Adams said he is having difficulty completing his senior design project for his COMP 410 class. Since the whole class is based on a software development team entirely run by the students, transitioning to Zoom makes it hard to talk face to face and set up regular meetings with his group members, according to Adams.
“Now we're restarting on our final milestone and it’s been really difficult to discuss projects, set meetings up, have the right people at the right meeting, and have information told to everybody,” Adams said. “That's been really frustrating, but everyone’s handling it as best as they can so it's not like I can blame anyone.”
Shi said although her personal life is not directly affected by the virus, learning about the difficulty other people are dealing with during the pandemic makes her feel stressed.
“It’s like a very weird sense of normalcy. I’m still able to go to school and my life revolves around homework. But there's still this background sense of chaos,” Shi said. “Social media is flooded by accounts like personal stories and narratives about coronavirus. It’s really sad to learn that many nurses want to help other people, but then they're also putting themselves and their children at risk.”
Concerns for loved ones
Besides the high risk of going home, many students were concerned about potentially catching the virus before their arrival and bringing it to their families.
Adams said he was worried he could potentially catch the virus in Houston, become asymptomatic and infect his parents.
“I wasn't worried about it for myself,” Adams said. “I was honestly a little bit more worried about if I had potentially caught it in Houston and just asymptomatic, and brought that home to my parents.”
Calautti said when she came back from the airport, she completely changed clothes in her garage before entering her house and took a shower right away. Dai had to fly to a different airport because the airport near his home, San Jose International Airport, had recorded many cases of the virus. The trip from the airport to his home, which usually takes him two hours, only took him thirty minutes. When he made it home, he isolated himself from his parents for a week.
Adams said his father, who works as a forensic pathologist, is short on masks, which makes it more difficult for him to carry out autopsies. Since his father is worried about people who have the coronavirus but have not been diagnosed, he has to treat all the cases as positive coronavirus ones. The N95 face masks will not be available until June, so his father has to reuse the masks, according to Adams.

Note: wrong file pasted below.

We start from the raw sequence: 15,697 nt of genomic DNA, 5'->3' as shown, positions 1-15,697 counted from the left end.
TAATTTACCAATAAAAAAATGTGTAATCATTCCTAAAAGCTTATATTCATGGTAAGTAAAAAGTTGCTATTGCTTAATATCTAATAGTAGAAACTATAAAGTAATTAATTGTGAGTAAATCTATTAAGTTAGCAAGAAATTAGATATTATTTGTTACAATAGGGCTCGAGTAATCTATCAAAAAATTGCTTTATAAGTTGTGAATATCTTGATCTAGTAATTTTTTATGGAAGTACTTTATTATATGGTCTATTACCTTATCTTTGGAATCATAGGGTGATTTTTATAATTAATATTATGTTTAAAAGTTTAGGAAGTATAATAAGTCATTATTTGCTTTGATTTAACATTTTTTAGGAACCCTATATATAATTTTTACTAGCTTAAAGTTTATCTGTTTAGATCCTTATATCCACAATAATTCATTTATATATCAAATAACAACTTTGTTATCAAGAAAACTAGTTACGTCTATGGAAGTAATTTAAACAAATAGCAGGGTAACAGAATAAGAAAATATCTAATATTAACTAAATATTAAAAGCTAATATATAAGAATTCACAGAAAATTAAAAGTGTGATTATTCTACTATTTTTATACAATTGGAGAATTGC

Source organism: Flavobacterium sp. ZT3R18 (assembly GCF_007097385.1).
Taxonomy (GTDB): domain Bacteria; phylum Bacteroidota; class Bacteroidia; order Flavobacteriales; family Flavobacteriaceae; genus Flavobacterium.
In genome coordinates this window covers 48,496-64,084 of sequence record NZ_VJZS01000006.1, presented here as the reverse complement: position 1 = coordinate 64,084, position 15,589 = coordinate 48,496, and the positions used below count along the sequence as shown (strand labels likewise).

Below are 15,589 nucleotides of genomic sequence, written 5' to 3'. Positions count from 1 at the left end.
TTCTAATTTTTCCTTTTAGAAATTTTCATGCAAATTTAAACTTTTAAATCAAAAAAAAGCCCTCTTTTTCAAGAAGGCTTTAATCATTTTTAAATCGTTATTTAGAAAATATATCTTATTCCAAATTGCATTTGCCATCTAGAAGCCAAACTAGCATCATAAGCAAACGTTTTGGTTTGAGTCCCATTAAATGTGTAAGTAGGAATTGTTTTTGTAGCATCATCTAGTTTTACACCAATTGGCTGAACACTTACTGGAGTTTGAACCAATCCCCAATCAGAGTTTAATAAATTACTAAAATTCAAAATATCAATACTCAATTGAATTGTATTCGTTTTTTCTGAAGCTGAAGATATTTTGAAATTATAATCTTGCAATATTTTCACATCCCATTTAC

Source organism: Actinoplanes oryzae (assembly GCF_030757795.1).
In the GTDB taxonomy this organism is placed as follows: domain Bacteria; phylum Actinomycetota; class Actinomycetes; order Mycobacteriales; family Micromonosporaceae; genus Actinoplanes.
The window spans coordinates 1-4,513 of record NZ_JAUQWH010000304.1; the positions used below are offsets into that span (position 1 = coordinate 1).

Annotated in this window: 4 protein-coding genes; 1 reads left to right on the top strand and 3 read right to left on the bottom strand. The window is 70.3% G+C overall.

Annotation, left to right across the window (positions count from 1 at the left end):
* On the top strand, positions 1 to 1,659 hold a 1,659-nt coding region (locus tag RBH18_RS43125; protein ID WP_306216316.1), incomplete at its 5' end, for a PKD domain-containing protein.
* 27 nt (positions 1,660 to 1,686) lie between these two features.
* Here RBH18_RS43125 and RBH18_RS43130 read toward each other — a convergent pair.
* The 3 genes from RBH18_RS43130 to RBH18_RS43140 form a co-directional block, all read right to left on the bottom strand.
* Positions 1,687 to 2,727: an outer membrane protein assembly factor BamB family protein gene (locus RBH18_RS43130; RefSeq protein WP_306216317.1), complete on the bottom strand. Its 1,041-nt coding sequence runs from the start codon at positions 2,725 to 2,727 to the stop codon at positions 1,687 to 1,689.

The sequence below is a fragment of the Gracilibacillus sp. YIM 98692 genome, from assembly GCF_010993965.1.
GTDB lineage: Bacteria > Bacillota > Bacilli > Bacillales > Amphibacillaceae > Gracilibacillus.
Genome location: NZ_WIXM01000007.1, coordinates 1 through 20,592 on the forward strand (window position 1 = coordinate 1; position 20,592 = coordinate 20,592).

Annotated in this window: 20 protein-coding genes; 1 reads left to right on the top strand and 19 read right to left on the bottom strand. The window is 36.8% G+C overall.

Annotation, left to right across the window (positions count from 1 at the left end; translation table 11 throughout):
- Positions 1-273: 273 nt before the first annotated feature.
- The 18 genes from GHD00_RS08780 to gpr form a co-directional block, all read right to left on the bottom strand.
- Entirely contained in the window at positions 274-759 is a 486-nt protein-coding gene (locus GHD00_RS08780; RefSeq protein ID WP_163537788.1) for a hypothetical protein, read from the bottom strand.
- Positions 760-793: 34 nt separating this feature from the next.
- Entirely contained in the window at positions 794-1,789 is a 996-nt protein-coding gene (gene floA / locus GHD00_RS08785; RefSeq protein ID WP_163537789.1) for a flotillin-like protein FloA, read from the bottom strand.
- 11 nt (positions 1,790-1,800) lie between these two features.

Shi said her sister, who recently quit her job as an accountant to work at a restaurant, is uncertain about the future of her career as a result of the COVID-19. As most restaurants are closed in New York, her sister is concerned about losing her job.
“After March, my sister doesn't know if the restaurant will open up, and when it opens up, how many people will take it because there are a lot of cutbacks in many fields right now,” Shi said. “I am quite worried about her.”
Despite these concerns and challenges, many students interviewed said they are aware of the privileges they have. Shi said she feels very lucky to be able to take online courses and have all the resources she needs.
“I feel like it's hard to talk about the personal challenges that I face when I know that there are so many people out there who are in much worse situations,” Shi said.
Calautti said she is fully aware that other people may have worse situations than being stuck at home, so she tries her best not to wallow in her self pity while being stuck at home.
“I miss all my friends so much and like I miss my boyfriend, but I do acknowledge that other people’s situations are a lot worse, especially people who have a difficult family life or uncertainty in their housing situations,” Calautti said. “I'm trying not to fall into the pit of hopelessness and despair, so instead of lying in bed all day, I do other activities like working out and using this time to better myself and think of it more as an opportunity.”
More from The Rice Thresher
We asked Black students if they wanted to respond to the countless instances of racist violence against Black Americans, and the protests taking place across the country as a result. Here’s what they said.
In the 2019 documentary “Toni Morrison: The Pieces I Am,” Morrison encouraged those looking to make change to ask themselves, “What can I do where I am?” That sentiment sparked Summar McGee (Hanszen College ’20) to found Rice For Black Life, she said. Rice For Black Life is a Black-led coalition of 45 Rice students, Rice affiliates and community members seeking to “support Black liberation, the affirmation of Black life and the abolition of white power structures,” according to a recent email from the group.
Jaylen Carr grew up playing Nintendo video games — “If it had the Nintendo seal, I probably played it at some point,” he said — and loving everything about the multinational Japanese electronics and video game company. So when he received an internship offer from the Nintendo human resources department in the spring of his sophomore year, Carr said it felt like his stars had aligned.